The saddest part is watching the domestic Hell of junkies Sid and Nacy Spungen in an infamous clip of them sitting up in bed at the Chelsea Hotel in NYC after the Pistols break-up, the crew attempting an interview Sid as he constantly nodding off under the influence of heroin while Nancy makes excuses about him being "sick" and needing medication, dropping his cigarette on the bed to Nancy's annoyance, she would be dead only a matter of days later. The doc is a bit ramshackle and disjointed, so yeah it's pretty punk rock, but it's a great document of the time, while I think some of the fan interviews border on Decline if the Western Civilization II levels of ridiculousness the performances are what make this punk rock doc so imminently watchable.    

Audio/Video: D.O.A.: A Right of Passage (1981) arrives on dual format Blu-ray/DVD framed in the original fullscreen aspect ratio, sourced from 15mm, not sure of this is coming from a new scan of the negative or not, but the image looks like 16mm documentary footage, grainy and speckled with dirt and debris, print damage, but absolutely watchable. The lossless English Uncompressed PCM Mono audio track on the disc sounds great, the live performances from the Sex Pistols, The Rich Kids, Sham 69. The X-Ray Spex, The Dead Boys and Generation X sound electrifying and amped up, limited by the source recordings but still fantastic and raw.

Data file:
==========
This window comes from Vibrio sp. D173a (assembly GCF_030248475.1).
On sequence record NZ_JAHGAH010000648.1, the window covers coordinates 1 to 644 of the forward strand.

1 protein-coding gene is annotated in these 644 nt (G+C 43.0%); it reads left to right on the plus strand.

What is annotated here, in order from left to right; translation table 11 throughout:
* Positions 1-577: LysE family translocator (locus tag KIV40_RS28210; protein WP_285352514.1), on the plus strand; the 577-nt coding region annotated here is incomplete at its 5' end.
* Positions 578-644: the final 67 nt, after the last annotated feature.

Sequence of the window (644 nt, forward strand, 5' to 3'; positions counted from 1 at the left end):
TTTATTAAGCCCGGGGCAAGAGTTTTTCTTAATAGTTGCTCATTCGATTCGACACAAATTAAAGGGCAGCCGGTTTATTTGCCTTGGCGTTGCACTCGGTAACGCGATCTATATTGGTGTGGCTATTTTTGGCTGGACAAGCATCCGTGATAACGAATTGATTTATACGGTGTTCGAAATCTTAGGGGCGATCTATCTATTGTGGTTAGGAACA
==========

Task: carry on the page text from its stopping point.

The main extra on this release is a feature length documentary "Dead On Arrival: The Punk Documentary That Almost Never Was" with the participation of of PUNK magazine founder John Holstrom, photographer Roberta Bayley, rock journalist Chris Salewicz (of UK rag NME), Sex Pistols' historian Mick O'Shea, former Rich Kid guitarist and Ultravox lead singer Midge Ure, and original D.O.A. crew members David King, Mary Killen, Rufus Standefer who set the stage and paint quite a picture of the then burgeoning punk scene, and what it was like making the film which was funded by drug-runner/publisher of High Times magazine Tom Forcade, battling the Warner security to get access to the band while aligning themselves with Malcolm McLaren to circumvent certain blockades along the way. The doc even digs up the San Francisco punk chic you see in the movie laying on the ground it Dallas bemoaning how mean cops can be when your different, the now pink-haired granny chimes in via Skype, I though that was a fun inclusion.